UofC Rebrand Controversy

University of California Identity from University of California on Vimeo.

A while back.. well, a while back in internet space/time, the University of California had a new identity system designed – and there was a big to-do.

If you don’t know the story, here’s what happened in a nutshell:
The University of California unveiled a new brand identity. The new system was somehow misconstrued by the public to be replacing the school’s seal. It wasn’t, the seal was updated and was still hanging around for more formal uses while the new identity would be used everywhere else. The design team was able to pull together what had been a largely disjointed amalgam of logos and type treatments and turn it into one unified monogram and brand identity system. There was a backlash from the community (students, alumni, the internet in general), they all signed a petition on Change.org, and the administration pulled the monogram from any kind of usage… until further notice.

For more detail, here are some great write ups that follow the drama on the Brand New blog: post 1, post 2, post 3. There’s also a really nice 99% Invisible interview with Vanessa Correa, creative director of the internal design group in charge of the rebrand, here.

So, I could talk about the identity itself and say that I thought it was a breath of fresh air when it comes to large scale university branding systems, and that it does a great job pulling together many disparate organizations under one cohesive visual umbrella. Yeah, the gradient in the “c” is a little weird, but I could get used to that over time… just like when Nike founder Phil Knight was presented the swoosh logo.. he said “I don’t love it. But it will grow on me.” (quote via Brand New) But I digress…

My point about the UofC rebrand is that I think the design is beside the point when looking at the overall story. The university had confidence in their design team, accepted the redesign, and launched the new system. Then, they backed down because of public outcry over what seemed to be mis-information. Instead of standing behind their decision to move forward with the new identity, or trying to re-explain that they weren’t replacing the seal, they backed down…. and went back to using God knows what… and ended up a little in the same place that they started.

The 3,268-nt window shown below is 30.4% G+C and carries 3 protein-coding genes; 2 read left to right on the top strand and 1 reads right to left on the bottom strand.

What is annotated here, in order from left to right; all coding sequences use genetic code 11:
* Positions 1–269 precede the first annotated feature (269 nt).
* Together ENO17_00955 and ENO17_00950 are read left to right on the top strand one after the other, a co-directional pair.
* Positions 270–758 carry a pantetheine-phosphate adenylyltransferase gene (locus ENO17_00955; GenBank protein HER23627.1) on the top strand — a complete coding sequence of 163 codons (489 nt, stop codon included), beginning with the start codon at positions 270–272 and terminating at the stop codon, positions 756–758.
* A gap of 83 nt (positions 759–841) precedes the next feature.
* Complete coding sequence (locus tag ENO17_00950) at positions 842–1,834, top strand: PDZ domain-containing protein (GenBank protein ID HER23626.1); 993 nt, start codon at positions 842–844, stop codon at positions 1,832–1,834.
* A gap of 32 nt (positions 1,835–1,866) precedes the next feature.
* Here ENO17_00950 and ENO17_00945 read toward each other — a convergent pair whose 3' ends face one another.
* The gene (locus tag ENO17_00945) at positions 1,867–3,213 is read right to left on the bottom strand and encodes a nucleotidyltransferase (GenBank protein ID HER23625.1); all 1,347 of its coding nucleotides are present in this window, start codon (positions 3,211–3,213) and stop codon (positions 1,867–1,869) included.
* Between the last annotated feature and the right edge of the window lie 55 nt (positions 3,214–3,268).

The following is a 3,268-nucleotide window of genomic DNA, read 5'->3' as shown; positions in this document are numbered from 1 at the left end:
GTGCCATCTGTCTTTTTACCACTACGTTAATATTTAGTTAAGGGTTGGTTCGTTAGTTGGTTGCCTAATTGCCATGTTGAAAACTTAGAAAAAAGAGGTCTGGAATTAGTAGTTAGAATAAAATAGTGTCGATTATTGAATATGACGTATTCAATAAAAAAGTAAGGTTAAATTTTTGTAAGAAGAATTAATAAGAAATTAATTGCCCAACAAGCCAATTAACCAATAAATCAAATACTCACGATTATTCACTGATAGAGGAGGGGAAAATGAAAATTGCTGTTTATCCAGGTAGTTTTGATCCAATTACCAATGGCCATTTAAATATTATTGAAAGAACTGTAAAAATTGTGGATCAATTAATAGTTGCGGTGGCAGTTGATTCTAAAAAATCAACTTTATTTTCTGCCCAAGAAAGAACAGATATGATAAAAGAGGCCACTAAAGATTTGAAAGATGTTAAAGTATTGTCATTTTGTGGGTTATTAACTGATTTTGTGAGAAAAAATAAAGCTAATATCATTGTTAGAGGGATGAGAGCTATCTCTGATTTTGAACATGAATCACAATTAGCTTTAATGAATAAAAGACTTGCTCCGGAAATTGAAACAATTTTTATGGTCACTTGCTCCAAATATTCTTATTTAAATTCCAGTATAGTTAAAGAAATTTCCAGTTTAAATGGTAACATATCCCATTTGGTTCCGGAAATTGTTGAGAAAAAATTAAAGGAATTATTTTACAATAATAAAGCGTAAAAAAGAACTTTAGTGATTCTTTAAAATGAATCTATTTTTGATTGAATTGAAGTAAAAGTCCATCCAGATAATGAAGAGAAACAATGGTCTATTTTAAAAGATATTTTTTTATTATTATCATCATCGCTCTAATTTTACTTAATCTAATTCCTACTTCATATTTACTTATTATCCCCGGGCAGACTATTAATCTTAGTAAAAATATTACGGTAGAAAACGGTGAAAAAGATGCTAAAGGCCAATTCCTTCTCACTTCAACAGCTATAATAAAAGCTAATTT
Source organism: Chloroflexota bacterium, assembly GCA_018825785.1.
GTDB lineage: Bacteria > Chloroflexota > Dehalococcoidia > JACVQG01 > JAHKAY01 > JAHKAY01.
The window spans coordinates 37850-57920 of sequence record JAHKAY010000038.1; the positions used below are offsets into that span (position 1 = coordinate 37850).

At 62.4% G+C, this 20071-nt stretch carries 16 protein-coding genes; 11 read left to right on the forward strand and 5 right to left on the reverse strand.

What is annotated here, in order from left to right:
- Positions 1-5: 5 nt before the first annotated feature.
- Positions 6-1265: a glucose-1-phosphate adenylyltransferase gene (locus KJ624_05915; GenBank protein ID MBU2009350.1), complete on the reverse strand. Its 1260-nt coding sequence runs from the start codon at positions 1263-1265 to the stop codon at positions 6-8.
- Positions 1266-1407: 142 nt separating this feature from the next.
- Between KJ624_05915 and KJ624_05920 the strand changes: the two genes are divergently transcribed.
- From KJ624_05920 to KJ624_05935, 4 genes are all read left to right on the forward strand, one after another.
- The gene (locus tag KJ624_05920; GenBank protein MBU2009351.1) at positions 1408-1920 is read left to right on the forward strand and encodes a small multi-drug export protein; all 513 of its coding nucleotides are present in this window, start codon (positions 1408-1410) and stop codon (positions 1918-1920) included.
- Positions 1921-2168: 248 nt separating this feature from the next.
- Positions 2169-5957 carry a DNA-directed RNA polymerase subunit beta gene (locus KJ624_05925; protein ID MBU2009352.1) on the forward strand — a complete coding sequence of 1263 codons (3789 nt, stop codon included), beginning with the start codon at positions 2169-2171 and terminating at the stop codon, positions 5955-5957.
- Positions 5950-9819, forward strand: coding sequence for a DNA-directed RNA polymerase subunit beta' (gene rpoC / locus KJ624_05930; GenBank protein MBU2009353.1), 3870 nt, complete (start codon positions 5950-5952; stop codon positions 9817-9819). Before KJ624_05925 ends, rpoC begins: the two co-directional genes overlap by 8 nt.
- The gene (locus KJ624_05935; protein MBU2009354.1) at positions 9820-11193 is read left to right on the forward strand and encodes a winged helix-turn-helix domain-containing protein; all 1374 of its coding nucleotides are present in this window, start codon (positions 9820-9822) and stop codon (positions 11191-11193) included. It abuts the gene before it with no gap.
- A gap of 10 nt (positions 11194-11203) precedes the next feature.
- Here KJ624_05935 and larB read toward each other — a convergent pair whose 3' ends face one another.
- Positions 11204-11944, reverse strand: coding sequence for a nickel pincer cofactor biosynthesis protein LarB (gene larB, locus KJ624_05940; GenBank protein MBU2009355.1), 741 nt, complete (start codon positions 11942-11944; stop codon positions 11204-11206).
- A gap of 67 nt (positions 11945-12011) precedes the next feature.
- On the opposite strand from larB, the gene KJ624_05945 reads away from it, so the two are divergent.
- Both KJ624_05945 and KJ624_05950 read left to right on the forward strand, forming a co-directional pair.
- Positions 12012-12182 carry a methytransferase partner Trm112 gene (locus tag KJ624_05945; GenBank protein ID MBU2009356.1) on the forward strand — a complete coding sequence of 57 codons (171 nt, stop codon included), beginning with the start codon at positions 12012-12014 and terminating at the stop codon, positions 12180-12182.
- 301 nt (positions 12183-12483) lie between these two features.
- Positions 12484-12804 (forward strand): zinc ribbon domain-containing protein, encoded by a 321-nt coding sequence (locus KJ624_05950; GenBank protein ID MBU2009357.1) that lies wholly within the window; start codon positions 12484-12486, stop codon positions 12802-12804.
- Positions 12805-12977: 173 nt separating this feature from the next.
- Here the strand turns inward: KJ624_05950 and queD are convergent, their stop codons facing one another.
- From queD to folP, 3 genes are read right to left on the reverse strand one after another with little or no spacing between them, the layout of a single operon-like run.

Anyway, I think it’s obvious what I think – they should have stuck to their guns and moved forward. However, that contradicts a lot of what we preach around here in letting the community decide what they want to symbolize them. An argument could be made for bad pr (mistaking the monogram for replacing the seal), but at the same time, if this is what the community wants, shouldn’t they get it? Honestly, I think there’s a time and a place when parents should step in and do what’s best for their kids no matter how much they whine. I’d love to hear what you guys have to say. Go ahead, rake me over the WOM coals… I can take it.

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Nathan Spainhour Nathan Spainhour is a Designer + Interactive Director at Brains on Fire. Meet him here.
  • http://twitter.com/megburkett Megan Rene Burkett

    Thank you for sharing this- I look love the new look. Unfortunately, universities are one of the oldest institutions and cling to their traditions. Change of any sort happens slow and has many ‘hands’ in the pot. I am interested to see what kind of feedback this receives.